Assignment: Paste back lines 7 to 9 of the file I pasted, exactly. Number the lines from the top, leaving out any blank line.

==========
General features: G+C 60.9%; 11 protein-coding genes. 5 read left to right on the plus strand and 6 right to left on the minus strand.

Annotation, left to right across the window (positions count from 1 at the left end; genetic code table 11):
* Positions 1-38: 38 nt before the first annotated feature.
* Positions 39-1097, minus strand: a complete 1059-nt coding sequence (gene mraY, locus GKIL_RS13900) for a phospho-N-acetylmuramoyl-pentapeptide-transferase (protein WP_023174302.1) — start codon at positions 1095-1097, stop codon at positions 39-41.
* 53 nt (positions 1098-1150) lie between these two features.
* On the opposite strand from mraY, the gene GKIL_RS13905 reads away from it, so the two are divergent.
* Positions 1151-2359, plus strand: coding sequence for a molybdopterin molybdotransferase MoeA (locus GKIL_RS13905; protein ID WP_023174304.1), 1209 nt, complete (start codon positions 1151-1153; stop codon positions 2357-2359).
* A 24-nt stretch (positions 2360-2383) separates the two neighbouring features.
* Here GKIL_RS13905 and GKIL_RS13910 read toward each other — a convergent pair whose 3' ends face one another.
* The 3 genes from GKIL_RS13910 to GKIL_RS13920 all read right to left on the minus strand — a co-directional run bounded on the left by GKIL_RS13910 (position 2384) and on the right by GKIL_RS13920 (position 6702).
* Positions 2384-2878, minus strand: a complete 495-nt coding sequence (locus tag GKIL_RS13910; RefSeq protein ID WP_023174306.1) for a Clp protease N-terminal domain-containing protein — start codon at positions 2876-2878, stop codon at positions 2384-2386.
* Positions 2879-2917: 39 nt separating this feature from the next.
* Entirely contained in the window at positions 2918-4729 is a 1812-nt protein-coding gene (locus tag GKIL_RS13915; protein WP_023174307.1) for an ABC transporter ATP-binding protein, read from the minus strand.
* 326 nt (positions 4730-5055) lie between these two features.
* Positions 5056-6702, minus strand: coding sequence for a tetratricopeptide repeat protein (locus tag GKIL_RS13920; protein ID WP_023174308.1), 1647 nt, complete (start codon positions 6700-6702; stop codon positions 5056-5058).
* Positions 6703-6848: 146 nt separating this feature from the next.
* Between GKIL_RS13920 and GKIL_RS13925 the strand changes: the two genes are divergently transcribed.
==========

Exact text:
* Positions 1151-2359, plus strand: coding sequence for a molybdopterin molybdotransferase MoeA (locus GKIL_RS13905; protein ID WP_023174304.1), 1209 nt, complete (start codon positions 1151-1153; stop codon positions 2357-2359).
* A 24-nt stretch (positions 2360-2383) separates the two neighbouring features.
* Here GKIL_RS13905 and GKIL_RS13910 read toward each other — a convergent pair whose 3' ends face one another.